I wish there was a simple one or two liner that would make
everything crystal clear, but it's a bit more complex
than that. So - let's give it shot and see how it sits with you,
and we can go around a few more times if necessary.
Just for other readers edification here, Mike's question is
directed specifically about the Buffer Pool Tool cluster
analysis feature of simulation/prediction results.
Taking one of your last questions first,
"Isn't DB2's bufferpool management good enough to cope with
everyone getting a fair slice of a combined pool?"
Obviously it is not, or there wouldn't be any need, or gain, from
splitting objects into different pools. It would be far too
and too much overhead for DB2 to continually manage different sets
of objects in a different manner within the same pool, aside
the current random/sequential basis and LRU queues. Sampling, at
specific and defined intervals has no statistical validity,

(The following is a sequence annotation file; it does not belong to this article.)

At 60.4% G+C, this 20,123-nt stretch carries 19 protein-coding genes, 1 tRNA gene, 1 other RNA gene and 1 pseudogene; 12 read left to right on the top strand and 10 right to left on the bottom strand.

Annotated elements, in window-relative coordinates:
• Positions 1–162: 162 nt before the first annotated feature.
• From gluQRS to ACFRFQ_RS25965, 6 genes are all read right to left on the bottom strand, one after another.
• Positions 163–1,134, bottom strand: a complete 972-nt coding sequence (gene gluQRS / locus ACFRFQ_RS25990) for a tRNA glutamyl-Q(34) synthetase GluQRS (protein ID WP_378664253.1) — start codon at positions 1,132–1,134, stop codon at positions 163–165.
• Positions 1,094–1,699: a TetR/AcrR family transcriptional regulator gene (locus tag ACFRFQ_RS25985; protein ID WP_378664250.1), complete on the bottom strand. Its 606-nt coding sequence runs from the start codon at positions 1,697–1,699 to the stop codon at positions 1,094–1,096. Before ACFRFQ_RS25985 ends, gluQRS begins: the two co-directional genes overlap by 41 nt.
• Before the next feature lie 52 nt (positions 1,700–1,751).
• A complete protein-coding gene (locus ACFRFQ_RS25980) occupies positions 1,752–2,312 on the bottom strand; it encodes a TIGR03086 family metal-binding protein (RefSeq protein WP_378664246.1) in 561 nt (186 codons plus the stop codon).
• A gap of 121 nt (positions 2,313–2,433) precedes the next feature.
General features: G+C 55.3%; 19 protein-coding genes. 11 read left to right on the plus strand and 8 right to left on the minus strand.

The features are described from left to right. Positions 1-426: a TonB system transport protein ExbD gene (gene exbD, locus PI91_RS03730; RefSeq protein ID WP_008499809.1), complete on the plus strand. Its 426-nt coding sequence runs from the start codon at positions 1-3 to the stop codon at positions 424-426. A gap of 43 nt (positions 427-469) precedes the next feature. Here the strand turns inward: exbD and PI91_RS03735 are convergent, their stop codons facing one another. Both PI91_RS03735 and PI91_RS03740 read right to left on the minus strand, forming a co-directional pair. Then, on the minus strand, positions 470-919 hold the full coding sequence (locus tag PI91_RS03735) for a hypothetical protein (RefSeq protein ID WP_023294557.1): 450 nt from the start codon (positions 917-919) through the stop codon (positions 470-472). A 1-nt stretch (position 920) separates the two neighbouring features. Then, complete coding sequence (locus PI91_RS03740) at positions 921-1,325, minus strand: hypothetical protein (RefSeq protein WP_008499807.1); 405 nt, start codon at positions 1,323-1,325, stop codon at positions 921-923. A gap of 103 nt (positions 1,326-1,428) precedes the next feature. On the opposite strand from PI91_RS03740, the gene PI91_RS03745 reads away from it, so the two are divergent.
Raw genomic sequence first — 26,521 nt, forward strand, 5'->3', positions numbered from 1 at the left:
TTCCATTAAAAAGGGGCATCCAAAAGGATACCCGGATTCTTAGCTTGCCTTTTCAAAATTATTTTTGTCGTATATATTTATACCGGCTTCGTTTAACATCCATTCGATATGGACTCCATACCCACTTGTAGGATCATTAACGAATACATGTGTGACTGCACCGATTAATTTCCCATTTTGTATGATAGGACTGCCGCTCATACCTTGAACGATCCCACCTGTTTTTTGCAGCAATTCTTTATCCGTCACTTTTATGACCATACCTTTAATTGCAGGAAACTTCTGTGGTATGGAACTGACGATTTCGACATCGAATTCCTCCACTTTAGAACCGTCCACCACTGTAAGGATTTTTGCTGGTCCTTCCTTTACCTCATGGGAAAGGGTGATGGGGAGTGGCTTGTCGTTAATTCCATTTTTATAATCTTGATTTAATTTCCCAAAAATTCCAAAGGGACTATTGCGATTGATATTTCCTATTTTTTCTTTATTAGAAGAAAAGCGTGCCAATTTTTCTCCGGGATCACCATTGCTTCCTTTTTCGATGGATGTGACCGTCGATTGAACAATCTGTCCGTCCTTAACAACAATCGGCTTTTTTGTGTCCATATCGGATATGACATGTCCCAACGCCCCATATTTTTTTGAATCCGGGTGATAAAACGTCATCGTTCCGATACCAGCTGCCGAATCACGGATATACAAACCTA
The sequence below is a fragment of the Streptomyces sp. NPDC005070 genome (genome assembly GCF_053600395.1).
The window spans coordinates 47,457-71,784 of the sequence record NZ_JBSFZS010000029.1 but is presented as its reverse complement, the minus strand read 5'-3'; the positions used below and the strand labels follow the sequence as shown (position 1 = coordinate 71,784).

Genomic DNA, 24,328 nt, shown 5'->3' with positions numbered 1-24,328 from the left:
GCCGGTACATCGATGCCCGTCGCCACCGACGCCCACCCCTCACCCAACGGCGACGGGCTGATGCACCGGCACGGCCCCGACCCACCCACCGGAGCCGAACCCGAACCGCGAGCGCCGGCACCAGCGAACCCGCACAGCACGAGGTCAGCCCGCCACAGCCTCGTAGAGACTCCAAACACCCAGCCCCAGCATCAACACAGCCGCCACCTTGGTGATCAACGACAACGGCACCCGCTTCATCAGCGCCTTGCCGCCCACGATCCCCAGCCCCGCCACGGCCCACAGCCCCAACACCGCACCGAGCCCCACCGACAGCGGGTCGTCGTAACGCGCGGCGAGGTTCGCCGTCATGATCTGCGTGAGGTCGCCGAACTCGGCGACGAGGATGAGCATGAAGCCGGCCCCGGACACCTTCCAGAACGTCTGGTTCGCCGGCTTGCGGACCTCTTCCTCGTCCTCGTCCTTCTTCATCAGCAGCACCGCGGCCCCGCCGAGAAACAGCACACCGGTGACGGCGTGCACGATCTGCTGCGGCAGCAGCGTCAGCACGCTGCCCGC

and violates National Bureau of Standards techniques for
The purpose of the Cluster Analysis function of Buffer Pool Tool,
is to show you which objects, based upon access method
(random vs. SP) logically group together based on the working set
size (no relationship to catalog statistics).
Ultimately there are two groups to consider (with random, and SP).
The BIG objects, and the rest.
There is no rule of thumb for big/large - it's just much larger
than most of the others. Every system is different.
Now, after that, the next important perspective is wkset growth at
larger pool sizes. As example, we have a pool with 40,000